• IL-10: We missed this last week, but activist Ilya Sheyman just picked up his second endorsement from a member of Illinois' congressional delegation: Rep. Danny Davis joined Jesse Jackson, Jr. in giving his support to Sheyman in the Democratic primary.
Meanwhile, I've received confirmation from the Brad Schneider campaign that DCCC recruiting chair Allyson Schwartz did not endorse Schneider, contrary to this piece from Grayslake Patch. However, back in June, her leadership PAC ("We the People PAC") gave him $1,000.
• IL-12: GOP state Rep. Mike Bost had been considering a run for the seat left behind by retiring Dem Rep. Jerry Costello, but now he says he won't pull the trigger. (He will instead run for re-election to the state House.) Last year's Republican Lt. Gov. nominee, Jason Plummer, entered the race late last month, so that may have been a deterrent to Bost.
• MA-09: Dem Senate President Therese Murray says she won't run in the new, and nominally open, 9th CD, to which Dem Rep. Bill Keating is relocating. Keating's 2010 opponent in the general election, GOPer Jeff Perry, says he won't run, either—nor will Republican state Rep. Vinnie DeMacedo. But the Boston Herald lists several other new potential candidates, including Keating's 2010 primary rival, former State Sen. Robert O’Leary (who says he's considering the race), Dem state Sen. Mark Montigny, and Republican Plymouth County District Attorney Timothy Cruz.
• NJ-02: Michael Assad, a member of the Absecon (pop. 8,400) Board of Education and a self-identified Tea Partier, says he plans to challenge veteran Rep. Frank LoBiondo in the Republican primary. Godspeed, little buddy.
• NV-04: State Sen. John Lee's campaign manager says his boss is reconsidering his run for congress in Nevada's new, blue-tinted 4th CD—and if he gets out, that would clear the way for one of Horsford's fellow state senators, Majority Leader Steven Horsford, to scoop up the Democratic nomination. I've gotta believe Lee will bail after making remarks like these—it's a lot harder to win a race after you publicly moot quitting it.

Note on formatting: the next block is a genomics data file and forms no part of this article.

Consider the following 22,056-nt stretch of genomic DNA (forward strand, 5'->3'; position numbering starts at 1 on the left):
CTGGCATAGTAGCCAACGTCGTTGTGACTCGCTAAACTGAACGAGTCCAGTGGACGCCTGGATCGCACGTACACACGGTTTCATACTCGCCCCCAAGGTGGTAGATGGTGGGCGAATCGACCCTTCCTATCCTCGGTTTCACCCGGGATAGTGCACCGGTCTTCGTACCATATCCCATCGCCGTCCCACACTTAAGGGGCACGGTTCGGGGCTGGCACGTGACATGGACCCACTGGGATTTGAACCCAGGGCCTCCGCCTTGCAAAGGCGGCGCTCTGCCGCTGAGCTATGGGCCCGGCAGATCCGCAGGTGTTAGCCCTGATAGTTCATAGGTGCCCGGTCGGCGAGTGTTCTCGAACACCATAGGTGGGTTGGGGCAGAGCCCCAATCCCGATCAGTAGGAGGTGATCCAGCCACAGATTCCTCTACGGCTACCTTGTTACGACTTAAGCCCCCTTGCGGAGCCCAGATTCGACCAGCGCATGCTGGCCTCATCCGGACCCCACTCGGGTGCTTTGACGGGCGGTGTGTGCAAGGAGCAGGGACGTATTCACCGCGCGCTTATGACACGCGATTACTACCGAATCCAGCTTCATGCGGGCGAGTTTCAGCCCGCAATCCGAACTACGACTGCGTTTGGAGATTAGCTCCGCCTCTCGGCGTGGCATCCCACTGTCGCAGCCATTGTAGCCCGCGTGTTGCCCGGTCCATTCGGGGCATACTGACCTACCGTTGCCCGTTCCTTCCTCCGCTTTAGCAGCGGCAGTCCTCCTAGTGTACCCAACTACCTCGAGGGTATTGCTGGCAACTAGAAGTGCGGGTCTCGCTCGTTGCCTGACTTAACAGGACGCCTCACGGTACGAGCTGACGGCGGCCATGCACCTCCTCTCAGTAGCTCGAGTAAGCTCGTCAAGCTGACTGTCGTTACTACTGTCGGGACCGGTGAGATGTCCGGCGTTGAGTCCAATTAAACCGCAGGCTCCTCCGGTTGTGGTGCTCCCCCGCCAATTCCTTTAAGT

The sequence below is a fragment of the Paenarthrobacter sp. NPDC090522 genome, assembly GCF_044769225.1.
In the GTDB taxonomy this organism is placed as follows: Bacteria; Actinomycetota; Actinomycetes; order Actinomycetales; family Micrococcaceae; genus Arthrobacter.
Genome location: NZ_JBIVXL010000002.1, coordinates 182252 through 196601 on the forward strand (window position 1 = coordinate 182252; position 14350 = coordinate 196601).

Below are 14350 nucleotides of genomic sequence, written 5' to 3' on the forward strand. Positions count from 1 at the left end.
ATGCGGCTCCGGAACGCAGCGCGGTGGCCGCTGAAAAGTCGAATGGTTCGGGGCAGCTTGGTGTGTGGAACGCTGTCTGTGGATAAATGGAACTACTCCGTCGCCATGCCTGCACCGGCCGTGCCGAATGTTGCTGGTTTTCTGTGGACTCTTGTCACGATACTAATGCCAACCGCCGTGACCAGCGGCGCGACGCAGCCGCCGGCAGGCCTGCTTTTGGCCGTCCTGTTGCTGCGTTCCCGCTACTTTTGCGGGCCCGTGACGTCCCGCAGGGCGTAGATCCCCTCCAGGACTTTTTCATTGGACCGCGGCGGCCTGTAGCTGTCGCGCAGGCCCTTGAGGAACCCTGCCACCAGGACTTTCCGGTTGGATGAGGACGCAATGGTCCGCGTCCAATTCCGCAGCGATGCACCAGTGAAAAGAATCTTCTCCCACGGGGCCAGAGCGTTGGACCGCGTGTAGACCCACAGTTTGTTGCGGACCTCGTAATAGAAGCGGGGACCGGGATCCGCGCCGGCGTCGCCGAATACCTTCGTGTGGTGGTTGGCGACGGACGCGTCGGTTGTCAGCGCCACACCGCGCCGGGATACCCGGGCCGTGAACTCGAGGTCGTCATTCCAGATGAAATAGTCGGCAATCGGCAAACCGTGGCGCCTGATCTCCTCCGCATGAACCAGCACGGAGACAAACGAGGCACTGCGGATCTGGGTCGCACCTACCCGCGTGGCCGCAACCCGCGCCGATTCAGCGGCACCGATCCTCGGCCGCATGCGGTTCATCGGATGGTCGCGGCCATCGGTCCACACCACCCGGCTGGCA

Meanwhile, on the GOP side, Jon Ralston seems to be suggesting that Danny Tarkanian is polling a potential primary matchup in the new 4th against state Sen. Barbara Cegavske, who just entered the race late last week. The numbers apparently show a massive lead for Tark, who has failed in three prior runs for office (and whose wife was recently elected chair of the Nevada Republican Party). In response, newly minted GOP Rep. Mark Amodei endorsed Cegavske, which Ralston thinks is a message to Tarkanian to stay out of the race.
• OH-07: Dem ex-Rep. Zack Space, who lost in last year's red tide, had reportedly been considering a comeback bid, though I don't believe we ever heard so from the horse's mouth. Now, though, that seems very unlikely, since he just took a job with an Ohio-based consulting firm. Space is only 50 years old, though, so he could conceivably run again somewhere down the line. (By the way, I've filed this under OH-07 even though Space's old district was the 18th; that's because the 18th has been eliminated and the guy who beat Space, Bob Gibbs, has been placed in the new 7th.)
• SC-07: Horry County Council Chairman Tom Rice officially launched his campaign for the GOP nomination for South Carolina's new 7th CD on Wednesday. It's definitely going to be a busy Republican primary.
• WA-03: Clark County Commissioner Steve Stuart, who first said he was looking at a run against GOP freshman Jamie Herrera Beutler back in August, just announced that he won't make a bid for Congress. However, at least one other potential candidate is still waiting in the wings, Vancouver Mayor Tim Leavitt. (Leavitt's never actually declared that he's a Democrat, but given Washington's top-two primary system, a run as a Republican would probably be doomed.)
Also, earlier this week, Jon Haugen, a Navy vet and commercial pilot for Delta Air Lines, became the first challenger to enter the field. Haugen lost a state Senate bid in 2008 as a Democrat, then ran without any party line for a state House seat last year (also unsuccessfully), so it's not clear if he's running as a Democrat this time or what.
• Ads: Two new ad campaigns have been launched this week in a variety of federal races. First up, a trio of labor groups— AFSCME, SEIU, and Americans United for Change—are targeting Republicans Denny Rehberg (MT-Sen), Scott Brown (MA-Sen), and Dean Heller (NV-Sen), warning them not to cut Medicare. The ads use the same script; here's the Brown version:
In response, or so it would seem, the U.S. Chamber of Commerce is launching spots dinging Dem Sen. Jon Tester in Montana and fluffing Heller in Nevada. They also go after another Democrat, Sen. Sherrod Brown in Ohio, but the rest of their ads (which you can watch here
) are all positive spots for three Republicans representatives: Tom Latham (IA-03), Pat Meehan (PA-07), and Dave Reichert (WA-08). Those last two are odd choices because that means expensive buys in the full Philadelphia and Seattle media markets (you can't really target just a single congressional district in a big city).